Maine’s more conservative congressional district is again being seen as a potential swing seat. The Democratic challenger must do a lot of work to flip it.
Parties have until July 23 to find replacements for 31 legislative dropouts in campaigns that could change the delicate balance of power in Augusta.
The legislative session is expected to stretch on into late July after Democrats and Republicans pulled up just short of compromise on one of their last outstanding issues.
Maine lawmakers may end up making it harder to get referendum questions on the ballot. They have to make a bigger deal first.
The Legislature is still fighting about taxpayer funding for campaigns. Here’s where that fight could impact candidates the most.
Two Democrats — at least — are running to replace Attorney General Janet Mills and two Republicans are interested. It could be the most public campaign for the seat that Maine has seen in a while.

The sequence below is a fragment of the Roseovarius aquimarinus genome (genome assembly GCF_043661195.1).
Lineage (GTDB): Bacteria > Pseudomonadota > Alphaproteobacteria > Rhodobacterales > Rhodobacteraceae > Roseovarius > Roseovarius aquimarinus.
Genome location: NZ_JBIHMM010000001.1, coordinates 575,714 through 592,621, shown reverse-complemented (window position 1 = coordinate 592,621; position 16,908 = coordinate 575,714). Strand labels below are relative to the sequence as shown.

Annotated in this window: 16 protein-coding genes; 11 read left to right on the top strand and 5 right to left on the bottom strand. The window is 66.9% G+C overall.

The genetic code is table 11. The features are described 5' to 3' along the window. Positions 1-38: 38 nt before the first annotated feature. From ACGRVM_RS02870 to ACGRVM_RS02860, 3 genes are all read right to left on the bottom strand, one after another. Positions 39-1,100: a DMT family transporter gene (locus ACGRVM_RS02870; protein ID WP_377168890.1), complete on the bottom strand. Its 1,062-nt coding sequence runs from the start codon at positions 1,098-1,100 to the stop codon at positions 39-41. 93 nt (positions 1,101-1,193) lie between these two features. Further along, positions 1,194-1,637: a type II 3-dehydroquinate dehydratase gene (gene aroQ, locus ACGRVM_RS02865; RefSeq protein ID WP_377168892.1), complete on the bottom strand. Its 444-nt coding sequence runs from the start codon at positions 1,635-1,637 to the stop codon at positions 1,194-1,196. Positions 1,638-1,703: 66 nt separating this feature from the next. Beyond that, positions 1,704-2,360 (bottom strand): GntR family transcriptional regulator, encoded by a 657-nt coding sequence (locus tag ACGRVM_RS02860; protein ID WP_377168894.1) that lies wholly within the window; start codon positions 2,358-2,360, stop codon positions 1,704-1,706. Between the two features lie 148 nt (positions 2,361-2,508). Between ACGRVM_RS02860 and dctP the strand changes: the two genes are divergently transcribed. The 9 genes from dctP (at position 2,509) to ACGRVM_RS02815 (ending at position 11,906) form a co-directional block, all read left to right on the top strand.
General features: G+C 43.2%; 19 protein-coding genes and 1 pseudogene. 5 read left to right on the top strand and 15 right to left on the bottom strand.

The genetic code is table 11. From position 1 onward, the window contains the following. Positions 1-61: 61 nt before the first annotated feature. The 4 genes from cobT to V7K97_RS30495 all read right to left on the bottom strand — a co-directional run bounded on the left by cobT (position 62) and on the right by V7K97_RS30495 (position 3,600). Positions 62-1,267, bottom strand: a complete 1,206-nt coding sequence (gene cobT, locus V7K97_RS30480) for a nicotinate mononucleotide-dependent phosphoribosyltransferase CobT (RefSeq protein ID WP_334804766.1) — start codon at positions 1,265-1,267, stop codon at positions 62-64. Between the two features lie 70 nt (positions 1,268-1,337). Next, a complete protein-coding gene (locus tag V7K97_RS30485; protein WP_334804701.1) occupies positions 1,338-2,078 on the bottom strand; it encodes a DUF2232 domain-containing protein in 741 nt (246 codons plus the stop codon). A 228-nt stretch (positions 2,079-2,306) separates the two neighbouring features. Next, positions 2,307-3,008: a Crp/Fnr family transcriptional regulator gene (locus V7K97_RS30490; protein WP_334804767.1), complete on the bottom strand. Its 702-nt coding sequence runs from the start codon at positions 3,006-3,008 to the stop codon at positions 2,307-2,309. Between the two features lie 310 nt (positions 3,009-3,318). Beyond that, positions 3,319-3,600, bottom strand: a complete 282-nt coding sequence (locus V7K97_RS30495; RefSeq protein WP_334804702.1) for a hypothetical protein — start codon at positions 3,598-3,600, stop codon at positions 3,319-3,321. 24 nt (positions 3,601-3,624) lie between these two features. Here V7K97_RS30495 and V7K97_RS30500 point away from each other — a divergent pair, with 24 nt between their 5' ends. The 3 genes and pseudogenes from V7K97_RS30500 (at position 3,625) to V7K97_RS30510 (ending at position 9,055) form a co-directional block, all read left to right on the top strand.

Democrats have little power to stop a replacement and while U.S. Sen. Susan Collins is eyed as a potential swing vote, she hasn’t shown much appetite yet for bucking her party on the issue.
Lawmakers left Augusta for the weekend earlier than expected on Thursday with less work to do, but key fights remaining to be settled.
The new fight, made public on Wednesday, was an unexpected hurdle to the Legislature’s already fraught special session.
The governor chastised his own allies for agreeing to come back to Augusta. Now, he’s submitting his own long-shot bills.